If you need a rollback of HandBrake, check out the app's version history on Uptodown. It includes all the file versions available to download off Uptodown for that app. Download rollbacks of HandBrake for Windows. Any version of HandBrake distributed on Uptodown is completely virus-free and free to download at no cost. 1.4.2 Oct 4th, 2021.

With hidden settings, you can force HandBrake to use GPU whether it is Nvidia NvEnc, AMD, or Intel for faster transcoding. Here’s how.

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HandBrake is one of the most popular software when it comes to video conversion or transcoding. You can convert almost any format with just a few clicks. The best thing is, HandBrake is not only free but is also very easy to use all the while being customizable with a ton of options. By default, Handbrake uses CPU to transcode video files. Depending on your CPU and the video file(s), it can take a lot of time to complete transcoding. In addition to that, while transcoding, HandBrake uses all your CUP resources making the system unusable at times. In fact, I ever wrote a simple guide or how you can reduce HandBrake CPU usage.

  • Nov 15, 2021 Oct 05, 2021 HandBrake 1.4.2 on 32-bit and 64-bit PCs. This download is licensed as freeware for the Windows (32-bit and 64-bit) operating system on a laptop or desktop PC from media converter software without restrictions. HandBrake 1.4.2 is available to all software users as a free download for Windows.
  • Download HandBrake for Windows to convert videos with various codecs to make them compatible on all your devices. HandBrake has had 2 updates within the past 6 months.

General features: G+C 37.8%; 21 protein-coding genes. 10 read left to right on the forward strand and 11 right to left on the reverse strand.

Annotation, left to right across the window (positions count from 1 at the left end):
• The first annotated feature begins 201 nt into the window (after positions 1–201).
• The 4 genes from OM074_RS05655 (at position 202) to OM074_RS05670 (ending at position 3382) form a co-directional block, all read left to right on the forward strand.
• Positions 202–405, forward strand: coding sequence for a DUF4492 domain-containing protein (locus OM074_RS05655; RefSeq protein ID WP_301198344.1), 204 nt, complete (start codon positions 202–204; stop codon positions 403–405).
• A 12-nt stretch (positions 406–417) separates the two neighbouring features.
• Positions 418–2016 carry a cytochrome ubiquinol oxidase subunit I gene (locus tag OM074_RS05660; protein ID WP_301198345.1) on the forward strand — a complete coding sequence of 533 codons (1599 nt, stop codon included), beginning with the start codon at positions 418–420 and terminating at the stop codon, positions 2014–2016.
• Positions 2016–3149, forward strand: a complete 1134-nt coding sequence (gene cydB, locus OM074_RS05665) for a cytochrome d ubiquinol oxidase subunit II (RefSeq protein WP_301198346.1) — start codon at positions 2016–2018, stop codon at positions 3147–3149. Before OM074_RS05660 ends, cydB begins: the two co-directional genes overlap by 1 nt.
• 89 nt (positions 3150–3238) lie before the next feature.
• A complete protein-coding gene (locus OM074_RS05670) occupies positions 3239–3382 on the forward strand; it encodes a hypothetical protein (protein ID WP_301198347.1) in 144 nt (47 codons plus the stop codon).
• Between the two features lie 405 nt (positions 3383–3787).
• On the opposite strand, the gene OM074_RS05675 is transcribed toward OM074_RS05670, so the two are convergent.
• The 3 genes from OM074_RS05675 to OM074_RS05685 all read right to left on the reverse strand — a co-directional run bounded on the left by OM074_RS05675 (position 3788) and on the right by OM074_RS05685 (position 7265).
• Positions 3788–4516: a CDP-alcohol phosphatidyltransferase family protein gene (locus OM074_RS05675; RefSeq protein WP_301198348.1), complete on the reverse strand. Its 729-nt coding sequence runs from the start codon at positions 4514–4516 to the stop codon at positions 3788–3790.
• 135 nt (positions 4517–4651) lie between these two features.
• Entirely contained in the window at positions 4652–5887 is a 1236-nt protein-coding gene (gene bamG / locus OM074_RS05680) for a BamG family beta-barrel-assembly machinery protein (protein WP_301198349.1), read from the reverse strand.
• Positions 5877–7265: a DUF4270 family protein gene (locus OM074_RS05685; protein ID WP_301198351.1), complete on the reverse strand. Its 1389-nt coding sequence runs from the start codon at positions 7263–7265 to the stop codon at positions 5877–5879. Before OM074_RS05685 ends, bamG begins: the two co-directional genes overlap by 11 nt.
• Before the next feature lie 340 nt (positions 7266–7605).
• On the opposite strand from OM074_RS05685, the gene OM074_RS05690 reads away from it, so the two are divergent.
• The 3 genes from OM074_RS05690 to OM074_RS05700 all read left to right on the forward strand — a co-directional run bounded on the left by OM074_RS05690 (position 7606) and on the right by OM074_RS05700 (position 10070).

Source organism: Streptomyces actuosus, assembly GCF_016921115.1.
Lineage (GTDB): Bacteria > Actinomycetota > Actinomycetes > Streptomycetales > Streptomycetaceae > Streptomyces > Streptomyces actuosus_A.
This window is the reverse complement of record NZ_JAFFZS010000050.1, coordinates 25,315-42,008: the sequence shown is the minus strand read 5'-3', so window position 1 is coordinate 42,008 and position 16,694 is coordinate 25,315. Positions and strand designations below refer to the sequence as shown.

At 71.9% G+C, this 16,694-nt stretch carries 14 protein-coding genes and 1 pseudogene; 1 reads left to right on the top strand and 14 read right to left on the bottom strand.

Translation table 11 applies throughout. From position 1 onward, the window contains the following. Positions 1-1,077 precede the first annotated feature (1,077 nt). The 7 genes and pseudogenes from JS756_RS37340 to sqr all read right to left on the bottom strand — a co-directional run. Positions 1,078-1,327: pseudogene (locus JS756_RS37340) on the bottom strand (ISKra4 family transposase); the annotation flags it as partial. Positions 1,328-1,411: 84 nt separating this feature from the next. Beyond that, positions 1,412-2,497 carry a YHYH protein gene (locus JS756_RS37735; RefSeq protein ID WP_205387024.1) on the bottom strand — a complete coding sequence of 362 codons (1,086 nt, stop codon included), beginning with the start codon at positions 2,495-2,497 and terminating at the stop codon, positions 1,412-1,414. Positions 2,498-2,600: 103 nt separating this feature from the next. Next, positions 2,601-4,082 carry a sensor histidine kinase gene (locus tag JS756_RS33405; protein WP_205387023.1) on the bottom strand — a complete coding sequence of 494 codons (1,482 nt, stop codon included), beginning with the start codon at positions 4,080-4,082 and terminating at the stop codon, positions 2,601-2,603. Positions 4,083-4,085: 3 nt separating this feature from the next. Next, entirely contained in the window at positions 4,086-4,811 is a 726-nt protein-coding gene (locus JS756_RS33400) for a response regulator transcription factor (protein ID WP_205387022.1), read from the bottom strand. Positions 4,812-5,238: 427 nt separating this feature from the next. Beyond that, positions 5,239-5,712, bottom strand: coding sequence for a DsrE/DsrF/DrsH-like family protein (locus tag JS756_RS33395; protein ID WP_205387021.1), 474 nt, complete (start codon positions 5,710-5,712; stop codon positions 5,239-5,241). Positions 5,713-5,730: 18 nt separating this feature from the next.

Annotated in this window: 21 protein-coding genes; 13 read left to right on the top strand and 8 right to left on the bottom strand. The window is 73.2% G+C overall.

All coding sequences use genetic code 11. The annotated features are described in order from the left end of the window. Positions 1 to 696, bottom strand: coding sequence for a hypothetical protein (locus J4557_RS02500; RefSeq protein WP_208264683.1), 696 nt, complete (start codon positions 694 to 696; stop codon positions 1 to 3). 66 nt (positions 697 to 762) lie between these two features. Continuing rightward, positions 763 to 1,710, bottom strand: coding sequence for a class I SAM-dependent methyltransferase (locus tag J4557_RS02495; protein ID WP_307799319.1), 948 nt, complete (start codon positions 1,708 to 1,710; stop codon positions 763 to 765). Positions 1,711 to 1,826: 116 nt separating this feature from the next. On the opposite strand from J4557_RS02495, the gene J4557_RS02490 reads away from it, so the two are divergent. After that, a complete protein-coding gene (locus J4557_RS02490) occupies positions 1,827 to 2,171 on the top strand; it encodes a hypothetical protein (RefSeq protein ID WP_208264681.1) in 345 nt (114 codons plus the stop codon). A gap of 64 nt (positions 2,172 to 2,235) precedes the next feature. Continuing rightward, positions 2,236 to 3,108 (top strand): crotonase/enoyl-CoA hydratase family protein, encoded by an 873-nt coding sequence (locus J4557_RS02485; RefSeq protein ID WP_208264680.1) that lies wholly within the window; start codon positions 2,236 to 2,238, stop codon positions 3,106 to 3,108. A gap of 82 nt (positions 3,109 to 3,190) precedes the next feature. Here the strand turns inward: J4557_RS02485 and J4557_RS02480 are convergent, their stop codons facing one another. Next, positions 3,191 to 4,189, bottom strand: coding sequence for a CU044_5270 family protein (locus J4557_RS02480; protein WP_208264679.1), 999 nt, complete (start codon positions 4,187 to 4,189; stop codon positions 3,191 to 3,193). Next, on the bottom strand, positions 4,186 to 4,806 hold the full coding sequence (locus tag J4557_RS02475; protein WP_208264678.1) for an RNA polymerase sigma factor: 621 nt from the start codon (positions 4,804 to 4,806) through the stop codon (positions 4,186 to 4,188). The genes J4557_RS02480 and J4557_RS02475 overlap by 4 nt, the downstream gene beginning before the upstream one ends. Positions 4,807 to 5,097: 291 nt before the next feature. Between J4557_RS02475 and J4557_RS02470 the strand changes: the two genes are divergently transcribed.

The good thing is, if you have a dGPU (Dedicated Graphics Processing Unit), you can force HandBrake to use that GPU instead of relying solely on the CPU resources. One of the biggest benefits of using GPU transcoding is that it takes less time compared to CPU transcoding, at least in my case.

Handbrake Video Converter

So, without further ado, let me show you the steps to enable GPU support in HandBrake.

Things to Know Before Forcing GPU Transcode

Before you can go ahead and enable GPU support in Handbrake, there are few things you need to know.

  • Your graphics card should have built-in hardware encoders. Specifically, VCE for AMD graphics cards, NVENC for Nvidia, and QSV for Intel. Generally, you can find if your graphics card supports these hardware encoders by looking at the spec sheet available on the manufacturer’s website.
  • If your GPU has no hardware encoders, you cannot use HandBrake with the GPU.
  • When you force HandBrake to use GPU encoding, it comes at the expense of lower quality and higher file size compared to the CPU encoding. If you are interested, take a look at this support document that goes into great detail with various tests.

Steps to Force HandBrake to Use GPU

1. First, open HandBrake by searching for it in the start menu.